McKinley Introduces Bipartisan Bill to Promote Clean Coal
Carbon Capture Modernization Act Makes Clean Coal Tax Credit More Attractive
WASHINGTON, D.C. -Congressmen David B. McKinley P.E. (R-W.Va.) and Collin C. Peterson (D-Minn.) introduced the Carbon Capture Modernization Act (H.R. 1796), which will enable businesses to finally take advantage of the Section 48A tax credit for clean coal facilities by creating more realistic requirements to qualify.
This legislation would modernize the 48A tax credit’s performance and efficiency standards to reflect the capabilities of existing technology. This will help promote the adoption of CCS technology and reduce emissions. Click here to read the full text of the bill.
“America must continue to advocate for an innovation-focused approach to lower emissions. Modernizing the 48A tax credit is just one more way to do that. Our bill will expand the use of CCS technology on existing coal facilities across the country,” Rep. McKinley said. “This bipartisan legislation builds off our work in the last Congress to increase tax credits for carbon capture technology and will allow us to use all of our energy resources for years to come.”
“I am proud of this bipartisan legislation which is an investment in innovative carbon capture technology,” Rep. Peterson said. “I look forward to seeing carbon capture and sequestration projects get up and running. I have always believed that clean coal is an important part of an all-of-the-above energy strategy for our country.”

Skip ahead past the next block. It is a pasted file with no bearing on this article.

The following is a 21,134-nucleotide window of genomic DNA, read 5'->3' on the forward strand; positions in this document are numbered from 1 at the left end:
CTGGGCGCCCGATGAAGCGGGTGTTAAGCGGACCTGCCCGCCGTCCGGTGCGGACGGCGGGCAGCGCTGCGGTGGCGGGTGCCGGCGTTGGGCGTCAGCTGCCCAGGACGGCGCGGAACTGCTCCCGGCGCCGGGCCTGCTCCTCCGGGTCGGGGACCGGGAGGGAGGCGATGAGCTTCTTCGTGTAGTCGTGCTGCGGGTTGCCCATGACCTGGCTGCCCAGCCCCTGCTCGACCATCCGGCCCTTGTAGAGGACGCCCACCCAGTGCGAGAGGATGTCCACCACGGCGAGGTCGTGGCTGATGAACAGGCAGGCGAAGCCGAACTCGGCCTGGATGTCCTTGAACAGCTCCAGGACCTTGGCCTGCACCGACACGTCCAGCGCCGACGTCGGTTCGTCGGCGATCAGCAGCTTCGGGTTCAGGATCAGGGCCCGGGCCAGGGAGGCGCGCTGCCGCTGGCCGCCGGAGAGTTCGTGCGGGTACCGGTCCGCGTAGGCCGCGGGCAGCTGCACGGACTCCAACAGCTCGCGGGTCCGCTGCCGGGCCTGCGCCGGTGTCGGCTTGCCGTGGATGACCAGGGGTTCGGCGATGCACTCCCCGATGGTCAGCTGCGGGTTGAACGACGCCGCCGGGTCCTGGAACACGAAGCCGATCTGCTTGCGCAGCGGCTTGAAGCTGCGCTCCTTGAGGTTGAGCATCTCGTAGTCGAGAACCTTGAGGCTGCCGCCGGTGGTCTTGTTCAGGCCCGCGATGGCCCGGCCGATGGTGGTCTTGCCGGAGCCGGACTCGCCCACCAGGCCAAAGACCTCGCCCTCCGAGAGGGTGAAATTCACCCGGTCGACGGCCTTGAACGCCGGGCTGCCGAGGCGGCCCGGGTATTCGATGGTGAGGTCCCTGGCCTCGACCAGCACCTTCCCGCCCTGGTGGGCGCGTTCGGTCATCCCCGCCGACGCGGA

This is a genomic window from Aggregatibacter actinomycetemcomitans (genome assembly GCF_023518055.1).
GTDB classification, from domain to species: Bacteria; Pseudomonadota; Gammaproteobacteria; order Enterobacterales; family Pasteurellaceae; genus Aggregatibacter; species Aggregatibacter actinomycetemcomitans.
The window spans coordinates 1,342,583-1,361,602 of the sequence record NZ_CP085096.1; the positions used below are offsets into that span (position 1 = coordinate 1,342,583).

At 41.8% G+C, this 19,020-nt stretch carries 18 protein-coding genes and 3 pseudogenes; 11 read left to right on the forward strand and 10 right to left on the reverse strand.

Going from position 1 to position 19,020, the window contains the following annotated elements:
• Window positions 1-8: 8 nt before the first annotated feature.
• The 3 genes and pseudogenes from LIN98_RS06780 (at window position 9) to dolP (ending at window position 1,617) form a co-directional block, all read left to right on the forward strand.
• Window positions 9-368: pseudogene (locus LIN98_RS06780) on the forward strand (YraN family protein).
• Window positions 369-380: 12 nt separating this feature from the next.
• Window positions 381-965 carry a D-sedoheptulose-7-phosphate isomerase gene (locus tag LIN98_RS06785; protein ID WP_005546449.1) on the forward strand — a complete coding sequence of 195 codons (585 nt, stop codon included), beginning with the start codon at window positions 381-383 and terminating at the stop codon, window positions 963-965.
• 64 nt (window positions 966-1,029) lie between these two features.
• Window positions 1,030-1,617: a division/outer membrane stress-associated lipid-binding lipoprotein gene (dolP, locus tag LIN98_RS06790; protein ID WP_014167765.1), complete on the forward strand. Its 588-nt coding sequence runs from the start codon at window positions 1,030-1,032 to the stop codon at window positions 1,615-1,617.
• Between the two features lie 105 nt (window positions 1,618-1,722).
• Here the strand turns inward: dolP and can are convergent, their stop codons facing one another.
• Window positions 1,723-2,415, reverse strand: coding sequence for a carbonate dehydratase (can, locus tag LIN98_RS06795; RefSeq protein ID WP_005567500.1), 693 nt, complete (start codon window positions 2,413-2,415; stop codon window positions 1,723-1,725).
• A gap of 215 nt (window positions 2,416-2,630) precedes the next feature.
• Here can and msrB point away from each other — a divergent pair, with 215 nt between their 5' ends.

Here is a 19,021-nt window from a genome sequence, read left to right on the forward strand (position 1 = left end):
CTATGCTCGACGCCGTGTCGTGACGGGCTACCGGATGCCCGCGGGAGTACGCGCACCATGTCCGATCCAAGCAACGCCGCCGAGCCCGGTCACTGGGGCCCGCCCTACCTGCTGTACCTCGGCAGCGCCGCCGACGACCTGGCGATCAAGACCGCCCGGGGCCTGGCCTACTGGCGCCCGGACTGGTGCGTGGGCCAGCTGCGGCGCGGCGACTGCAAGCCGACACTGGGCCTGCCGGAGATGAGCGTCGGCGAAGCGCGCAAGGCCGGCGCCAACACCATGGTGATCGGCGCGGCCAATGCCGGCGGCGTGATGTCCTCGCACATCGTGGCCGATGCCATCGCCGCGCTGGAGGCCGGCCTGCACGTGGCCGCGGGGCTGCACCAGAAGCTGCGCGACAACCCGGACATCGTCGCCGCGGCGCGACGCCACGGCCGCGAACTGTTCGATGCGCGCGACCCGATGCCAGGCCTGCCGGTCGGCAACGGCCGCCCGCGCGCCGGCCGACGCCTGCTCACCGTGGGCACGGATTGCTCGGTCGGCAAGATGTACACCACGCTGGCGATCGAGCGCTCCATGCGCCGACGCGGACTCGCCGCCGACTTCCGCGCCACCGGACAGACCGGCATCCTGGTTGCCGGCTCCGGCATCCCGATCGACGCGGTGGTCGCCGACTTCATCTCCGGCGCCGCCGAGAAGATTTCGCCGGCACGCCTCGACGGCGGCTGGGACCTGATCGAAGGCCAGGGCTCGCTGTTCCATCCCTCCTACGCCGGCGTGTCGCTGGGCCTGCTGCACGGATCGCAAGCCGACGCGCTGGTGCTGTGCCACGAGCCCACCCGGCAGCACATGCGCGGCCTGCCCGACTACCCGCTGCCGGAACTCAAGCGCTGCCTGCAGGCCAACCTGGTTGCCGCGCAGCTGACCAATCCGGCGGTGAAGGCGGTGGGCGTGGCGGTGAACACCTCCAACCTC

The Section 48A tax credit was first established in 2005, and carbon capture projects were made eligible in 2008. However, the eligibility standards for the credit are not technically or economically feasible for carbon capture and storage (CCS) retrofit projects.
When Congress modified this provision in 2008 to include existing coal power plants, they also imposed a new requirement to capture and store at least 65% of the CO2 in order to be eligible for the tax incentive. This requirement is too stringent and unrealistic for retrofit applications. Due too these unattainable requirements nearly $2 billion worth of credits have gone unused.
In addition to McKinley and Peterson, the legislation introduced today is cosponsored by Reps. Kelly Armstrong (R-N.D.), Greg Gianforte (R-Mont.), Alex Mooney (R-W.Va.) Terri Sewell (D-Ala.), Peter Stauber (R-Minn.) and Marc Veasey (D-Texas).
McKinley lead the fight to reauthorize the carbon capture tax credit. He previously was a lead co-sponsor of the Carbon Capture Act (H.R. 3721), which was inserted into the bipartisan budget agreement to expand the existing tax credit for carbon capture and make it more appealing. The 45Q grants a tax incentive to energy and industrial companies that store carbon dioxide through a set of technologies commonly known as carbon capture and sequestration (CCS), rather than releasing the carbon into the atmosphere.
The expansion of the tax credit included was included in the bipartisan budget agreement increases the dollar amount of the credit from $20 to $50 for captured carbon that is stored underground, and from $10 to $25 for captured carbon that is used for enhanced oil recovery. The credit also removed a 75 million metric ton cap, which has hampered the development of new carbon capture projects.
The Carbon Capture Modernization Act is endorsed by: